Exploring the History and Rise of Data Opportunity Systems, Part 1
Public health immunization information systems (IIS) in the United States are designed to support the collection of immunization information throughout the lifetime of an individual. They exist in all 50 states and are fully operational in 49. The road to their development was hard fought, and now, their ability to help reduce the impact of vaccine-preventable disease, to increase retail pharmacy customer satisfaction and revenue, and to empower physicians, payers, pharmacists, and their retail customers is invaluable.
In the early 1990s, the CDC challenged state health departments to develop childhood immunization registries that would allow family physicians to see which immunizations their patients had already received and which ones they still needed. Along with the CDC and state public health departments, organizations such as Every Child by Two, the Flinn Foundation, and the Annie B. Casey Foundation invested in early projects to design and create what would become the first-generation immunization data systems. Data were collected primarily from pediatricians and family practitioners and reported through paper procedures. With the growth of the Internet, second-generation data collection moved digital.
As new vaccines were approved and immunization schedules were updated, improvements in technology occurred and these data repositories continued to evolve. A significant milestone occurred during the 2009 H1N1 influenza pandemic, when the HITECH Act (Health Information Technology for Economic and Clinical Health) established goals for electronic data exchange. The goals including monetary incentives for providers who could show they were reporting data via their electronic health record (EHR). Patient immunization events were specifically identified as an example. The door also opened for pharmacists to provide immunizations, and as new and hard-toreach populations became accessible through local pharmacies, both the public and private sectors realized the value of these services to customers and the opportunity to increase immunization rates. The result was that vendors of EHR systems began to enhance their provider systems to include Health Level 7 standards for public health immunization reporting to state systems. This put into motion public health compliance policies for reporting, which applied to clinical providers and pharmacists.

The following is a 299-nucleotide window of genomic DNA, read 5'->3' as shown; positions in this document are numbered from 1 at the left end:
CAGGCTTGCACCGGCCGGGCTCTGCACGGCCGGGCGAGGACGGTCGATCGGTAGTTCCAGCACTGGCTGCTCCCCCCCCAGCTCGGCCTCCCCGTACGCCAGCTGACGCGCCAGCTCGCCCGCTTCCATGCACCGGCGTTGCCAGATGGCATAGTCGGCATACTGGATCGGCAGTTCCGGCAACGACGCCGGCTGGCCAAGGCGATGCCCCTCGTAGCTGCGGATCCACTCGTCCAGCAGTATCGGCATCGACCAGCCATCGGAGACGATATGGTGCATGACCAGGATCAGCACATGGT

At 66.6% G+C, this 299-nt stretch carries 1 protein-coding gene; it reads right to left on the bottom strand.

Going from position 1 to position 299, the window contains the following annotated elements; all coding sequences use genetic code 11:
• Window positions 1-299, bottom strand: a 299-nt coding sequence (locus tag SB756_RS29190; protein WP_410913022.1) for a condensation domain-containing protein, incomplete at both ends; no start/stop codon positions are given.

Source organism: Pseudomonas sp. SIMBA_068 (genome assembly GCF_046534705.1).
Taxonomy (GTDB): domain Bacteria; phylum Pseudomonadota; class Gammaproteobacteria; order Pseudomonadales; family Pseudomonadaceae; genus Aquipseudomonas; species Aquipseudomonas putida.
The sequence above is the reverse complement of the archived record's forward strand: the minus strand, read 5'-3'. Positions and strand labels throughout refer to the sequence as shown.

In 2019, the original concept of a childhood immunization registry has evolved to become a comprehensive immunization system containing immunization events for all ages, from all types of immunization providers. The reporting of more than 75% of the data to public health systems is done electronically. Data quantity and quality are increasing rapidly, and the state IIS has become a gold mine of significant data and opportunity.
The following example illustrates the opportunity to use these systems to empower the immunization provider community:
In the past 5 years, about 50% of the nation’s retail pharmacy market has reported over 100 million immunization events to the appropriate
state IIS. A sampling of data from 11 state IIS indicates that over 95% of the states’ population had a record in the system. A total of 57 million individuals and over 571 million immunization events were in these systems averaging 9.9 immunization records per individual. These numbers can be used to project to all 50 states to determine that a significant percent of the US population has at least 1 immunization record online in a public health system.
Electronic reporting is expanding the data retained in these public health systems, and trusted data decision support tools are being used to assess patient immunization histories to identify past, due, and next-due immunizations. In addition, many state systems now provide direct consumer access to these records, further empowering individuals to become proactive with the knowledge of their immunization histories and increasing point-of-care conversations.
Despite the plethora of data available, however, these immunization registries are not linked state-to-state. Only 2 states have a structured agreement to support cross-border data sharing. This means that if a patient moves to another state, travels for the summer/winter, or receives an immunization while traveling, they no longer have a consolidated record in their home state. Because of this, as well as the fact that pharmacists provide the majority of nonchildhood immunizations, the pharmacists’ role in providing (and maintaining) immunizations is becoming more important than ever. IIS are no longer just data storage repositories. They are becoming data opportunity systems.
Part 2 of this series will be published in June 2019 and will explore data opportunities in more detail. The focus will be on the return of investment in immunization registries and the value the IIS bring to pharmacists and the consumer population when utilized to their full extent. It will attempt to show what happens when retail pharmacy customers are empowered and they become proactive in scheduling their next immunizations prior to the pharmacist encounter. This, and the power of partnering with public health, will reduce the impact of vaccine-preventable disease.
Mike Popovich is the CEO of Scientific Technologies Corporation.